Smart Technologies Using Technology to Save Water

By Brian E. Vinchesi, CGIA, CIC, CID, CLIA, CLIM, CLWM

Today’s technology changes our lives on almost a daily basis, and irrigation is no different. In the last decade, the turf land- scape irrigation business has seen major advancements from the use of technology. Soil moisture sensors, smart controllers, internet-based communications and computer-controlled sprinklers are just a few areas where technology is making a difference in landscape irrigation.

The Irrigation Association is at the forefront of promoting the use of technology in new products with manufacturers, regulators and ends users. The IA works closely with the U.S. Environmental Protection Agency and other codes- and standards-producing organizations to ensure that technology based irrigation is included. Saving water is a primary component of green and sustain- ability initiatives and the impetus for new standards and codes that include irrigation.

works with the EPA WaterSense Program using standards and testing protocols, to set the specifications for their WaterSense product-labeling program for irrigation products. Labeled irrigation products can be found on the EPA WaterSense website. Performance results for SWAT tested prod- ucts are at

SWAT also works with water purveyors and the irrigation industry to market these new technologies for acceptance into the mar- ket place. Although more expensive than conventional irrigation products, these technologically based products save water and can have quick returns on investment.

Currently, the SWAT group is working on testing protocols for pressure regulating sprinklers, flow sensing, and measuring sprinkler performance. Testing proto- cols have already been developed for climate-based controllers, soil moisture sensors, spray head nozzles, check valves and rain sensors.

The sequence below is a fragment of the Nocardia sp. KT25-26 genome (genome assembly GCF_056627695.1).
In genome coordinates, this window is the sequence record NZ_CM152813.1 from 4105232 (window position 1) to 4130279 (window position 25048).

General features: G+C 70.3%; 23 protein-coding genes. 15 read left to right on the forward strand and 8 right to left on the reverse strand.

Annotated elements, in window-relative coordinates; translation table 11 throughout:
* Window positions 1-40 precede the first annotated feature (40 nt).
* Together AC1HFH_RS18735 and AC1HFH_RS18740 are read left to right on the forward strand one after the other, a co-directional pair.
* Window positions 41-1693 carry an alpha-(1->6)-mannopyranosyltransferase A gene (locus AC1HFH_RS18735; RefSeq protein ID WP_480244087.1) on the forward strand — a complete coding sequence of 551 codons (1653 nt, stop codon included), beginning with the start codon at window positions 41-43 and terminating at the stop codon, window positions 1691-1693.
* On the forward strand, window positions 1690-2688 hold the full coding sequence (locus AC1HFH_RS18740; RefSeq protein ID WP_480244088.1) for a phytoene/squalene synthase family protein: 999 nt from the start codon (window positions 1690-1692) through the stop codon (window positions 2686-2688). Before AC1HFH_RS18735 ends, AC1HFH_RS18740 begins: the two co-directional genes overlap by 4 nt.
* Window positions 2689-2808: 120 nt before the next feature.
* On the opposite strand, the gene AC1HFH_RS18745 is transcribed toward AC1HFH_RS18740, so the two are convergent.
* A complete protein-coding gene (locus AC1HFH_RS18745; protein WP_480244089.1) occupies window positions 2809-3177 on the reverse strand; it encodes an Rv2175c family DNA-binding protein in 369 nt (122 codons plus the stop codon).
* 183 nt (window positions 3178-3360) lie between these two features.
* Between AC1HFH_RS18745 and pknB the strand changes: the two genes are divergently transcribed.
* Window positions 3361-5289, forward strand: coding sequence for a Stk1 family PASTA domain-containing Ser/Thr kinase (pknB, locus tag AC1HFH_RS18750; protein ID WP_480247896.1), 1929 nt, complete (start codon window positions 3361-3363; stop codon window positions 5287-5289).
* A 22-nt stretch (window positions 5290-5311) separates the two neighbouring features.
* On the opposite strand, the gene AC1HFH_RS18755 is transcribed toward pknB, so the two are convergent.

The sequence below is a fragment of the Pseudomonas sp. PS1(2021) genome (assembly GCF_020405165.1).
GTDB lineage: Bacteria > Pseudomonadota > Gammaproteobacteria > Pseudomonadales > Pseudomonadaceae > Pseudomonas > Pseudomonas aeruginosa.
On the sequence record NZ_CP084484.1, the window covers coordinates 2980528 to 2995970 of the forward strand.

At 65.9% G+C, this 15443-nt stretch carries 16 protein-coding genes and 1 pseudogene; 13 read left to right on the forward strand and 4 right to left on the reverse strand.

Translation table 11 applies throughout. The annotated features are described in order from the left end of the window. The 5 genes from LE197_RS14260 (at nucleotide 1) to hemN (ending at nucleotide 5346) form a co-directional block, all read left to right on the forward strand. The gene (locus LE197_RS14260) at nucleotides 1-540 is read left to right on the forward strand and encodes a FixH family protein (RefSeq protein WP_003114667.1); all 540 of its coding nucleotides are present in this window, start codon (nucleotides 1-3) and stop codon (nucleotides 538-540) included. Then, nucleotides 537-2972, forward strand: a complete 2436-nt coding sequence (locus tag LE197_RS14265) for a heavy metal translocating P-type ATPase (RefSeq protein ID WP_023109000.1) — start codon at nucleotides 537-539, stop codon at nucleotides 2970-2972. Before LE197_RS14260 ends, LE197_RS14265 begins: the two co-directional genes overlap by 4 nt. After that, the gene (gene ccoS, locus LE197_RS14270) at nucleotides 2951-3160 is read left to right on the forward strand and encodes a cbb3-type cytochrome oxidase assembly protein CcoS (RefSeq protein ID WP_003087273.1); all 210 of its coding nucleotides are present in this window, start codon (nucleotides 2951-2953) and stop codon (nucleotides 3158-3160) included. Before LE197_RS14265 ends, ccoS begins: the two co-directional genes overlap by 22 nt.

In addition, through its Smart Water Appli- cation Technologies initiative, IA develops testing protocols for water-saving irrigation equipment that utilize these new tech- nologies. Once developed, the protocols are standardized by the American Society of Agricultural and Biological Engineers complying with the American National Standards Institute process. SWAT actively

Technology has also added many new, small companies to the irrigation indus- try. Using their knowledge of technology, these companies are very nimble and quick with their product development, and although they do not necessarily know a lot about irrigation, they are rapidly chang- ing the irrigation product landscape. This is probably most evident with the prom- ulgation of internet-based controllers now on the market and computerized sprinkler prototypes.

Internet-based controllers, primarily tar- geted at the end user, are app based and easily accessible through any smart device. Mostly sold on the internet or through big box stores, they are selling at a rapid rate as consumers satisfy their appetite for technology on every level. Although the scheduling engines for these controllers may have some challenges, they are good at notifying the end user as to the status of their irrigation — for example, notifying when the system is suspended from oper- ating due to rain.

Computer-based sprinklers are more in their infancy than smart controllers, but basically their concept is to use fewer sprinklers to cover an area by installing a sprinkler or sprinklers that automatically change the distance of throw of the sprin- kler as it rotates. The area to be irrigated is mapped and the water stream radius adjusted based on the map. There are still questions on uniformity and longevity, but these types of sprinklers are becoming more visible in the market. Expect to see more of them in the future, as the technol- ogy improves and the costs come down.

The landscape irrigation industry has seen substantial technologically based product improvements in the last decade. There is no reason to believe that this trend will not continue in the future as new technolog- ically based companies enter the market with new ideas.

Brian Vinchesi, CGIA, CIC, CID, CLIA, CLIM, CLWM, the 2015 Irrigation Association Industry Achievement Award winner,

is president of Irrigation Consulting, Inc., an irrigation design and consulting firm with offices in Pepperell, Massachusetts, and Huntersville, North Carolina, which provides innova- tive irrigation system designs throughout the world.

24 Irrigation TODAY | July 2016

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